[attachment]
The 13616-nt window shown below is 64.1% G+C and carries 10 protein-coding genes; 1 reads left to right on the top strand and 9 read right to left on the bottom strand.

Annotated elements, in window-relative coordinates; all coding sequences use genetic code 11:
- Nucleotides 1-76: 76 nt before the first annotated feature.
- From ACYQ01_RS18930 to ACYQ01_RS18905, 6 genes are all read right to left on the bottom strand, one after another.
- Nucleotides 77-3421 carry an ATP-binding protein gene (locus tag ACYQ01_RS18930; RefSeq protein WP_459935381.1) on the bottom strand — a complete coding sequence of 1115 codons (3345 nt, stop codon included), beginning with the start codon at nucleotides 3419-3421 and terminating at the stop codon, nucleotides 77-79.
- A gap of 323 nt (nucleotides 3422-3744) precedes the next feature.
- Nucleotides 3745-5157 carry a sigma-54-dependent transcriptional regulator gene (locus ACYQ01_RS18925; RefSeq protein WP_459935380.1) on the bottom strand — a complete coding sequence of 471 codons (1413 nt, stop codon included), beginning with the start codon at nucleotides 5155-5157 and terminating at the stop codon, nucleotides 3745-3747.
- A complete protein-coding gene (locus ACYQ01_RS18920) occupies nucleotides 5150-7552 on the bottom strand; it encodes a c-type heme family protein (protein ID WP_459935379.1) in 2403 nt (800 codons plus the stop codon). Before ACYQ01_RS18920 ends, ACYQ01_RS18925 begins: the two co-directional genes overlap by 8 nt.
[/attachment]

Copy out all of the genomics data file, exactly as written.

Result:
The 13616-nt window shown below is 64.1% G+C and carries 10 protein-coding genes; 1 reads left to right on the top strand and 9 read right to left on the bottom strand.

Annotated elements, in window-relative coordinates; all coding sequences use genetic code 11:
- Nucleotides 1-76: 76 nt before the first annotated feature.
- From ACYQ01_RS18930 to ACYQ01_RS18905, 6 genes are all read right to left on the bottom strand, one after another.
- Nucleotides 77-3421 carry an ATP-binding protein gene (locus tag ACYQ01_RS18930; RefSeq protein WP_459935381.1) on the bottom strand — a complete coding sequence of 1115 codons (3345 nt, stop codon included), beginning with the start codon at nucleotides 3419-3421 and terminating at the stop codon, nucleotides 77-79.
- A gap of 323 nt (nucleotides 3422-3744) precedes the next feature.
- Nucleotides 3745-5157 carry a sigma-54-dependent transcriptional regulator gene (locus ACYQ01_RS18925; RefSeq protein WP_459935380.1) on the bottom strand — a complete coding sequence of 471 codons (1413 nt, stop codon included), beginning with the start codon at nucleotides 5155-5157 and terminating at the stop codon, nucleotides 3745-3747.
- A complete protein-coding gene (locus ACYQ01_RS18920) occupies nucleotides 5150-7552 on the bottom strand; it encodes a c-type heme family protein (protein ID WP_459935379.1) in 2403 nt (800 codons plus the stop codon). Before ACYQ01_RS18920 ends, ACYQ01_RS18925 begins: the two co-directional genes overlap by 8 nt.